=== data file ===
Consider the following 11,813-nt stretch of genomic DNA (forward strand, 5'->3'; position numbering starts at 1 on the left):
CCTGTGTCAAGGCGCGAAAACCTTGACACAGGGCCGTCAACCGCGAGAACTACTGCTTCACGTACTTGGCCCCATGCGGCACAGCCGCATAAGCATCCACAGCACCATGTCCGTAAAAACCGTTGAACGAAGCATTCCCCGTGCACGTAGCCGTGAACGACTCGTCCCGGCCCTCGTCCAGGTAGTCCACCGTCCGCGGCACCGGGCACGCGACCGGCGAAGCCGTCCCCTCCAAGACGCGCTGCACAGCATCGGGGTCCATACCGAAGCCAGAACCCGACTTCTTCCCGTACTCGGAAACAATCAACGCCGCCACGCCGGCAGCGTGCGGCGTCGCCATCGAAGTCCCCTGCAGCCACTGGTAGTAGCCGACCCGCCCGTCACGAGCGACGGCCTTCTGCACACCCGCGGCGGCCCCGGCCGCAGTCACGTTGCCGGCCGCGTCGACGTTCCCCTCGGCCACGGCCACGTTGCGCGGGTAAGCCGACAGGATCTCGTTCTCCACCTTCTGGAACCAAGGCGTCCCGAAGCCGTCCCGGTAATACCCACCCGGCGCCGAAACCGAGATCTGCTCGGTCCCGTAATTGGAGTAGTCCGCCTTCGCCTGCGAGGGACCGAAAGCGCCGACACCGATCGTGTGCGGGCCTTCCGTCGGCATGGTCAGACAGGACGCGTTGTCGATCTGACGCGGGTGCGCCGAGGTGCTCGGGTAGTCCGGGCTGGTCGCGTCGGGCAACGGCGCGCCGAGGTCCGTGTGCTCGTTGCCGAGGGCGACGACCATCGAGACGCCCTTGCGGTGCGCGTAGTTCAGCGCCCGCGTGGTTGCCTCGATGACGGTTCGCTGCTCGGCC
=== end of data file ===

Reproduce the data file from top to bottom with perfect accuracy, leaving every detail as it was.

Consider the following 11,813-nt stretch of genomic DNA (forward strand, 5'->3'; position numbering starts at 1 on the left):
CCTGTGTCAAGGCGCGAAAACCTTGACACAGGGCCGTCAACCGCGAGAACTACTGCTTCACGTACTTGGCCCCATGCGGCACAGCCGCATAAGCATCCACAGCACCATGTCCGTAAAAACCGTTGAACGAAGCATTCCCCGTGCACGTAGCCGTGAACGACTCGTCCCGGCCCTCGTCCAGGTAGTCCACCGTCCGCGGCACCGGGCACGCGACCGGCGAAGCCGTCCCCTCCAAGACGCGCTGCACAGCATCGGGGTCCATACCGAAGCCAGAACCCGACTTCTTCCCGTACTCGGAAACAATCAACGCCGCCACGCCGGCAGCGTGCGGCGTCGCCATCGAAGTCCCCTGCAGCCACTGGTAGTAGCCGACCCGCCCGTCACGAGCGACGGCCTTCTGCACACCCGCGGCGGCCCCGGCCGCAGTCACGTTGCCGGCCGCGTCGACGTTCCCCTCGGCCACGGCCACGTTGCGCGGGTAAGCCGACAGGATCTCGTTCTCCACCTTCTGGAACCAAGGCGTCCCGAAGCCGTCCCGGTAATACCCACCCGGCGCCGAAACCGAGATCTGCTCGGTCCCGTAATTGGAGTAGTCCGCCTTCGCCTGCGAGGGACCGAAAGCGCCGACACCGATCGTGTGCGGGCCTTCCGTCGGCATGGTCAGACAGGACGCGTTGTCGATCTGACGCGGGTGCGCCGAGGTGCTCGGGTAGTCCGGGCTGGTCGCGTCGGGCAACGGCGCGCCGAGGTCCGTGTGCTCGTTGCCGAGGGCGACGACCATCGAGACGCCCTTGCGGTGCGCGTAGTTCAGCGCCCGCGTGGTTGCCTCGATGACGGTTCGCTGCTCGGCC